The factors affecting the value of a degree from one generation to the next are beyond this advice and opinion piece. But, if you’re interested in further reading, the aforementioned and linked Forbes article is a good place to start. 

Regardless of generational valuations, exposure to knowledge is valuable in its own right. And college is a fantastic means of exposure to varied knowledge if nothing else.

Degree holders earn significantly more

But… setting aside the generalized devaluation of a degree comparing successive generations, the potential earnings of today’s bachelor’s degree holders compared to only high school diploma wage earners is stark. This article from Northeastern University published a year ago shows the scale of expected earnings. This salary advantage for degree holders adds up to serious money over a career.

2 important considerations for the undecided

Setting aside salary considerations, the value in a college education is two-fold:

1- Earning a degree keeps doors from closing.

A degree is not a passport to open all doors. Depending on the degree field and the industry, a degree won’t automatically guarantee a job or career. It is easier for companies to find at least nominally talented workers from the larger pool of degree holders, and even to pay them less because of the glut. But, if you have a degree and the labor market requires a degree, at least you haven’t locked the door to your options. Companies can buy more talented labor at a cheaper rate than ever. This makes it easy for companies to bar entry to those with no degree.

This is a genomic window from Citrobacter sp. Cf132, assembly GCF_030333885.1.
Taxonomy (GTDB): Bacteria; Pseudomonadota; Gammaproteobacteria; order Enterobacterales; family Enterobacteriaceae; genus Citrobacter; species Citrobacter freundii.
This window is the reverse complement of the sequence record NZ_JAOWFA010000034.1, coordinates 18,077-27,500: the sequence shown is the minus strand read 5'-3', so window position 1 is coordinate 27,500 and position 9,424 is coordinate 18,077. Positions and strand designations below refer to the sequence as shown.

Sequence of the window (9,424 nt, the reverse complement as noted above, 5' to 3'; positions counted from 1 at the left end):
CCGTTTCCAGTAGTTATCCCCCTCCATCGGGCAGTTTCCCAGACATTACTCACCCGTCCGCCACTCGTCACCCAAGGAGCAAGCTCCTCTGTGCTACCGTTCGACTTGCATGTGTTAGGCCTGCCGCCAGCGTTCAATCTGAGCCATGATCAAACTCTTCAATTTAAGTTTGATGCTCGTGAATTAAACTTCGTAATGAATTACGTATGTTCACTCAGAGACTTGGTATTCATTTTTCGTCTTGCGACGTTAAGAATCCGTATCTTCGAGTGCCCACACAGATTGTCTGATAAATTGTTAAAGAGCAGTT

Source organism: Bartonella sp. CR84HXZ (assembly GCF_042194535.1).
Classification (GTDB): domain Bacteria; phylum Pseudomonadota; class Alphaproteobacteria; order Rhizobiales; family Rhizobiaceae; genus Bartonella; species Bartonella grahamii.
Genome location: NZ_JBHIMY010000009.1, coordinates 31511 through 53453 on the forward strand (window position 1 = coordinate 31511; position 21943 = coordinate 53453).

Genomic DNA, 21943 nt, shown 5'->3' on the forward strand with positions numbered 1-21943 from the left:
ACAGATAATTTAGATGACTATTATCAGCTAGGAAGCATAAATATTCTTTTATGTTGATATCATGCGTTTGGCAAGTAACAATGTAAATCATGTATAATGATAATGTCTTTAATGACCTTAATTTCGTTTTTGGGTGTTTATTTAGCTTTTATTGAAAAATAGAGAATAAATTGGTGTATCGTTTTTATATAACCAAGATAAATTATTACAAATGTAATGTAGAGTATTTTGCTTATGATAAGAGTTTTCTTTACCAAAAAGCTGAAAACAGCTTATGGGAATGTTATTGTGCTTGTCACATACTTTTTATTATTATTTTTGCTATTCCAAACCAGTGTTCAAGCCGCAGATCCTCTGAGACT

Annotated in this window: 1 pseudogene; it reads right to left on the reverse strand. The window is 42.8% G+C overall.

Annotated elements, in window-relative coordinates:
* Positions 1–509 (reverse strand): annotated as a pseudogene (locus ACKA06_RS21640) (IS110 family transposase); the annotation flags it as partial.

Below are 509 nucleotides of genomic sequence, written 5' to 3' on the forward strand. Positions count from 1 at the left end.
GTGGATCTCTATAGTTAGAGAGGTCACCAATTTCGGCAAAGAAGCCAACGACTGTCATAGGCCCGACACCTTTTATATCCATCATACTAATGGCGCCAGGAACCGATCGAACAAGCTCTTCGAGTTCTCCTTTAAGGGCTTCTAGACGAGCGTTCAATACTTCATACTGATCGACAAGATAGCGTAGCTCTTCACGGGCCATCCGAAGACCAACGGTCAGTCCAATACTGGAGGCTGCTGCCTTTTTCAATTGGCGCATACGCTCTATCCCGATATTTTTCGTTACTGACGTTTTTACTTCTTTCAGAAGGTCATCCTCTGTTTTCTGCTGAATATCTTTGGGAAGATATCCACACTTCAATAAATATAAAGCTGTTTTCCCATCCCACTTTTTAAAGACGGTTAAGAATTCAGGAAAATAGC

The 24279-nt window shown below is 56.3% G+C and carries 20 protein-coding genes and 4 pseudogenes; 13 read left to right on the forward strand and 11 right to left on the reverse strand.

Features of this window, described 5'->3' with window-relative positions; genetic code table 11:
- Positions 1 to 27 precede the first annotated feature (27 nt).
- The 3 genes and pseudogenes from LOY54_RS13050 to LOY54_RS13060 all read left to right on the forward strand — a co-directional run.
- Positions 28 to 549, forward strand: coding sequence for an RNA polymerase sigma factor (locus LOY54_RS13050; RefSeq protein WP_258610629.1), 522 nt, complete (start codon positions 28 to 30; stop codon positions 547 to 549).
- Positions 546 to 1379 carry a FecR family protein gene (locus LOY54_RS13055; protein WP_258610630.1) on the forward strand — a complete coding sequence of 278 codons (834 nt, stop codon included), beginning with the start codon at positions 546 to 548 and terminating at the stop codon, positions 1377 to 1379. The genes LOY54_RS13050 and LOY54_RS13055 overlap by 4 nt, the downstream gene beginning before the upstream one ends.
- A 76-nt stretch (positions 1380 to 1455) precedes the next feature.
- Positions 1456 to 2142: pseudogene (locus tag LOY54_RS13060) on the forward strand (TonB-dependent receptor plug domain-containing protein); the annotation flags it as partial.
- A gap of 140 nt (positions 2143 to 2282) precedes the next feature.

2- Going to college keeps your options open and provides exposure to ideas, interests, and perspectives you may not bump into otherwise.

This 2nd part of the college benefit equation should never end. No matter what you do about college or career, be a lifelong learner. For many, college is the introduction to subject material they’d see nowhere else. 

Expose your trip wire

Most 1st through 12th graders don’t get a lot of opportunity to study neurophysiology. I suspect high school science labs rarely map genomes. Even advanced STEM students may not study the calculus of wing design, or aeronautical engineering for a spacecraft capable of lift off and re-entry. College can introduce these specialized fields of study and the career paths available. It can uncover a latent interest or undiscovered aptitude.

So that exposure may be the trip wire for your entire future. College may be the place where you discover what floats your particular boat. If the opportunity is available for you, avail yourself of it. Do so as inexpensively as possible. It may be a useful means to uncovering your talents and purpose. 

Though “professional students” exist, for most, college isn’t the end. In at least the ways discussed, a college education is valuable as a means towards future benefits. As long as you can afford the cost, and there are some excellent guidelines to follow to determine those ratios (this is the best one I’ve found), a degree will be cheaper to buy now, than the expense you’ll incur by not having one.